And she can see him.

He knows the moment she recognizes him, the moment the wind stops and the magic dies from the air as fast as it came, and they're stood, stock still in the wreckage of their home, staring at each other. Husband and wife, and years and worlds apart.

She doesn't know what to say.

Rumplestiltskin, in all his green and gold, scaly glory, is standing before her. He's dressed as a pauper, smells like a sewer, and is somehow once more the terrifying, beautiful creature he was when they met. He is the incarnation that matches this place, reduced to the same ruins of smoke and rubble.

"Belle..." her name is whispered so reverently, so disbelievingly, that she can barely believe she's hearing it.

"You bastard!" it wasn't what she thought she'd say, if she ever saw him again. Her husband, her best friend and true love, resurrected, and all she can feel is a building, blinding anger.


She launches herself at him, tackles him to the ground, and even with no magic behind her the weight and momentum throws them both to the ground.

She's crying, she can barely feel or think or see anything for crying, huge wracking sobs that nearly break her bones and she pounds on his chest, fists beating every inch of him she can find. Her hands are little stones, clenched and hard, and they rise and fall without conscious effort.

Because he's here, he's alive, and he never came for her.

Because he didn't call her name, or send a letter, or tell anyone that he was even alive.

Because if there had been any chance at all that he'd lived, she would have walked every inch of the world to find him. And yet here he is, dressed as peasant, in her hallway, ordering her to leave.

"Belle, Belle, calm down!" he tries to soothe her, although she can't tell if the water on his face is her tears or his, but it's no use. He has to resort to grabbing her wrists in his hands and holding them still, before she'll finally look into his face, blurred from the moisture in her eyes.

"Calm down?" her voice is controlled, now, but shaky. Every word is a gamble: any moment the sobs could start again, and she doesn't know if she could even survive it, the pain is so great "You're dead!"

"No, you're dead." He corrects, and his own voice is hardly its normal self. He sounds as broken as she, and some of the anger starts to drain away.

"You weren't there when I woke up," she shakes her head, "You weren't – where were you?"

"I was in a forest. Somewhere near Snow White's old home, I think; with a banging headache, and no wife."

"You never even looked for me." She stares down at him, and holds nothing in. She watches him wince at the pain on her face, "I was with everyone else, everyone, Snow and Emma and Charming... and you weren't there. You were with me, and then you just... weren't."

"I thought you must have died."

"Why?" she's crying again, but it isn't quite as painful this time, "What made you think that?"

"I... I don't know. Monsters don't get happy endings, and no ending for me could be happy without you. I assumed your death would be my final punishment."

"You utter and complete bastard." She slaps him across the face, hard, and then leans down and kisses him breathless. He still tastes the same: like smoke and grass, and something spicy she's always assumed to be pure magic. Her lips work over his as he releases her wrists to hold her face in his hands, and pull her as close to him as possible.

She holds him as tightly as she can, drowning in him. She's angry, furious, and the grief she's carried for a year of isolation - of silent, mind-numbing agony - can't be removed so simply. But he's here, and alive, and kissing her as though he thinks she might vanish at any moment. And she's returning the favor, because here and now there are no certainties at all.

Then she pulls back, and the anger returns, "How many times do I have to tell you? You are not a monster!"

Then something else registers: she's right.

Not just in the fact that he isn't evil, that his crimes and the darkness in him doesn't bring him even close to the status Regina had held. But because now, in a much more physical sense, her statement was correct.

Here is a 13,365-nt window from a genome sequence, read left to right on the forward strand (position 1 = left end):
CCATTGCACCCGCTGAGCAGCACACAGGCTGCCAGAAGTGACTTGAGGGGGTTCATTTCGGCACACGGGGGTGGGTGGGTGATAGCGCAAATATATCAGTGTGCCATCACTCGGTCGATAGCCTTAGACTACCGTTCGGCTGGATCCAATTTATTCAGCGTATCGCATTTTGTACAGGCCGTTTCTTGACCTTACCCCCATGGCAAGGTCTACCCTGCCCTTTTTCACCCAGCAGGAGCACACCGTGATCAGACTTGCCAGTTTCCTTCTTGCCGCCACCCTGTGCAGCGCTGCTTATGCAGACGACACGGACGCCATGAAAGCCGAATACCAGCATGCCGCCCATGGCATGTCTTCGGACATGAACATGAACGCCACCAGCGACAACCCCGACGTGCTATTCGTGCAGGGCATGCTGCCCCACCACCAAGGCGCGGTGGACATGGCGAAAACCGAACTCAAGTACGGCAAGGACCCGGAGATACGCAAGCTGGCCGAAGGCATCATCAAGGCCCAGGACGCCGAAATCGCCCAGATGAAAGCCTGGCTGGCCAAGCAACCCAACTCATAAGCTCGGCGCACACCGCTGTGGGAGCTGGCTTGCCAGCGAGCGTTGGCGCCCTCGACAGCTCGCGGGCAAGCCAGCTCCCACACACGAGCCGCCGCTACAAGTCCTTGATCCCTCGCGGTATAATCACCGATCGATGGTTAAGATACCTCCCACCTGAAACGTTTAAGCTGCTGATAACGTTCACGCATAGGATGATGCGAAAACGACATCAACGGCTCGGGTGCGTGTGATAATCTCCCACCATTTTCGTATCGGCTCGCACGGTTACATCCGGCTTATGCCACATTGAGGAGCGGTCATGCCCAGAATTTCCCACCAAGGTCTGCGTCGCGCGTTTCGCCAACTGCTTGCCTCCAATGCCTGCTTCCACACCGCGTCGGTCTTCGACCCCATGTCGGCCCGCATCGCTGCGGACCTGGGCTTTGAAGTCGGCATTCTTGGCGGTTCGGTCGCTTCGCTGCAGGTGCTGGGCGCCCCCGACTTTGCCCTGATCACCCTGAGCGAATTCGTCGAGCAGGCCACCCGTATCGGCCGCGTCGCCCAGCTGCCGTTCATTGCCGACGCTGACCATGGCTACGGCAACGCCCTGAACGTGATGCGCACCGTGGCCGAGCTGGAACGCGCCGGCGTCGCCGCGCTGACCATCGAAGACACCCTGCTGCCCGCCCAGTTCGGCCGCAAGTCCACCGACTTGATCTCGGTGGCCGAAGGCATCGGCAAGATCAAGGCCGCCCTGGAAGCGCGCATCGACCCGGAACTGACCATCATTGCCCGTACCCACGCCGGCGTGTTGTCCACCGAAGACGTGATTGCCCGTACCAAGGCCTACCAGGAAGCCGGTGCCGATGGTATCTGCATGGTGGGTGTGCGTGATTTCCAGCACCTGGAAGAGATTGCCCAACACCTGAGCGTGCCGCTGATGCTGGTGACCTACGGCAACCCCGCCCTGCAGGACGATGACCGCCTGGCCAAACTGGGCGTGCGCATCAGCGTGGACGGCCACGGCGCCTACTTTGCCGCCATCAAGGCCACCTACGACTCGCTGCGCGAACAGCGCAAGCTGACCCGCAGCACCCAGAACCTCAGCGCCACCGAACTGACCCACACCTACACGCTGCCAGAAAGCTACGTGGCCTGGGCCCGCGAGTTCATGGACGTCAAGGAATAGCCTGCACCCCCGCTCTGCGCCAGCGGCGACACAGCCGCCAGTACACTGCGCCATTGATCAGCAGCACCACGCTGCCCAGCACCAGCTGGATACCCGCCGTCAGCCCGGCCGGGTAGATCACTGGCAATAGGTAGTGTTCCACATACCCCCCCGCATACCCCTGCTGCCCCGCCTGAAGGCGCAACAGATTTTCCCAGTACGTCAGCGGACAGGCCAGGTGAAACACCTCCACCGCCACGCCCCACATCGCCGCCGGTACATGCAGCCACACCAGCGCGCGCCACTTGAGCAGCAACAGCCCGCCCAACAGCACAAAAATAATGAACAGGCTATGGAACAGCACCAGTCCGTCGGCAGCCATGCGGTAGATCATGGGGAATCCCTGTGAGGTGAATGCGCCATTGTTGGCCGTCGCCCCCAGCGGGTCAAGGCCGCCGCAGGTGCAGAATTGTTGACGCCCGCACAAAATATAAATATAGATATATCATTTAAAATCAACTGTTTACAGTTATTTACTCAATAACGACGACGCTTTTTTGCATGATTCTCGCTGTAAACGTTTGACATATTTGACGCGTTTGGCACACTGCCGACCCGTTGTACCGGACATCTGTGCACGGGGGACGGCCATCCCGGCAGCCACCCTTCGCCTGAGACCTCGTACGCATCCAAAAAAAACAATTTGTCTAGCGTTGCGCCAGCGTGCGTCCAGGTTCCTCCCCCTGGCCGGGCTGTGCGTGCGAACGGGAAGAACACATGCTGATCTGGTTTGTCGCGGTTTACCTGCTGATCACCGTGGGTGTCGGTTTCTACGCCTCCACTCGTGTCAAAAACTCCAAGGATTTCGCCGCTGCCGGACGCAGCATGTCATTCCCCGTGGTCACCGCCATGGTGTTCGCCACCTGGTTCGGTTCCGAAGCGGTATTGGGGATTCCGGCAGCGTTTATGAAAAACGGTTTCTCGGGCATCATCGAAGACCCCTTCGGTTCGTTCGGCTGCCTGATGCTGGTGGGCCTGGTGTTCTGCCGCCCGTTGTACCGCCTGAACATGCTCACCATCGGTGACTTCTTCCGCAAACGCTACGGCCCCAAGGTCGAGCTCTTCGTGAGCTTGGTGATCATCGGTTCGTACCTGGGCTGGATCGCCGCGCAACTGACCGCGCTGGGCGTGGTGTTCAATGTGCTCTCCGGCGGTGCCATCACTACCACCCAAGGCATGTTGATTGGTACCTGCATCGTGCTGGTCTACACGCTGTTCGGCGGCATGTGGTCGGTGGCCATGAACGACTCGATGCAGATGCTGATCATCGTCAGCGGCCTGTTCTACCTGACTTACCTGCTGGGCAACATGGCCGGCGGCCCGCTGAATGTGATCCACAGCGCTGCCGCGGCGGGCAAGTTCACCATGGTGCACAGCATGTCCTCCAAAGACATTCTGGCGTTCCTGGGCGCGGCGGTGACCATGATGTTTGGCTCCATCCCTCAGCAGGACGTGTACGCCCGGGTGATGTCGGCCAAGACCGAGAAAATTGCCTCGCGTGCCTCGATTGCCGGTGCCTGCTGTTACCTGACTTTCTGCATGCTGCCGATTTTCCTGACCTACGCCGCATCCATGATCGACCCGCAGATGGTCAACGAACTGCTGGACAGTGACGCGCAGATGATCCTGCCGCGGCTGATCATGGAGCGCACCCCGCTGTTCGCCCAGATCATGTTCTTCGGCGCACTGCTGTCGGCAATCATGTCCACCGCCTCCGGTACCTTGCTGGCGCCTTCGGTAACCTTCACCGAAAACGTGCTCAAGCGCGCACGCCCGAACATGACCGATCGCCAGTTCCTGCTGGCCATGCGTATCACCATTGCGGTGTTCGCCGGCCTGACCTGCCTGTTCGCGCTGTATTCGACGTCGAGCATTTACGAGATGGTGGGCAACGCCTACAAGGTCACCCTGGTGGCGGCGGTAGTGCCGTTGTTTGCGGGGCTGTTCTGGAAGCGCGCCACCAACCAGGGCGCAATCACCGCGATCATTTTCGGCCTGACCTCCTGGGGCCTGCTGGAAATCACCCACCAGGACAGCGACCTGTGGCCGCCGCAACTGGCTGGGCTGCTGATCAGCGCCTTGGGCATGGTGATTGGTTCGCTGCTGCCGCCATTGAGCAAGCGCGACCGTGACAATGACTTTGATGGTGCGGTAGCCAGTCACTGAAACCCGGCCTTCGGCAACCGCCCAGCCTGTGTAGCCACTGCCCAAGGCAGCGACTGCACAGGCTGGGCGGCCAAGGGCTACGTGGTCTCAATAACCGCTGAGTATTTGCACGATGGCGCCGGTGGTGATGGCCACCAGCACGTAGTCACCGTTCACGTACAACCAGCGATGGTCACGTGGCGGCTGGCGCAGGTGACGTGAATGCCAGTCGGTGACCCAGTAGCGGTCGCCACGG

He's human. The man she'd married in Storybrooke, although his hair was a little lighter and he was perhaps a little thinner (she'd always had to remind the stupid man to eat) is now the one lying beneath her.

Absurdly, she starts to laugh.

"What is it, Belle, what happened?" he's frowning; concerned she's lost her mind. Maybe she has.

"It's like déjà vu all over again!" she can't stop, the whole thing is so funny. She grabs his hand, holds it up to his face so he can see the very human skin tone, "If you get up and scream at me now, I swear I will end you."

"Quite right, too." He smiles at her, and it's so genuine, and she's missed it so much, that she starts to cry again, "Did I ever apologise for that?"

"I think so... another time wouldn't hurt, though." She's smiling too, and she leans down to kiss him again.

"Sorry," he says between kisses, as he rolls them over "Sorry, sorry, sorry..."

They somehow make it up to his old bedroom, and it is hours before either of them is able to speak again.

When night has fallen, and they're both exhausted, he finally pulls the covers up over them. She snuggles into his side, buries herself against him as far as she can, and he rolls them over so she's spooned against him, so they're in contact as much as possible.

"You know, I think it's time for an 'I told you so'. She says, into the darkness.

"Oh, yes? For what, dear?"

"I told you that you weren't a monster. Or the bad guy, the villain, or any of the other nasty things you insist upon calling yourself. If you'd just believed me, we could have found each other much earlier."

"I missed you." There's no more he can say, because she's right. He could have written pages of apologies, and expressions of love, and long-winded explanations of how much he needed her, of how empty everything was when she wasn't around. But sometimes the simple statements are all that are needed.

She cranes her head around, and they kiss. It's difficult, and a little messy, but it still means the world.

"If you ever leave me again, I think I'll probably die." She whispers, and there's such sincerity in it that he can hardly breathe. She settles back into the pillows, and he can see her smile in the darkness, "Maybe I should handcuff you to me, to make sure you don't go anywhere."

"I would have no problem with that," he murmurs into her hair, "Although going to the bathroom would be a little difficult."

"Hmm, I guess," she agrees around a yawn, "Maybe we should just promise to not assume anyone's dead until we've seen the body?"

"That's a pretty decent rule, yes," he nods, and hears her giggle, feels the vibrations through his body. Her laugh has always been the purest, most beautiful sound he'll ever hear, and he adds it to the list of things he's missed.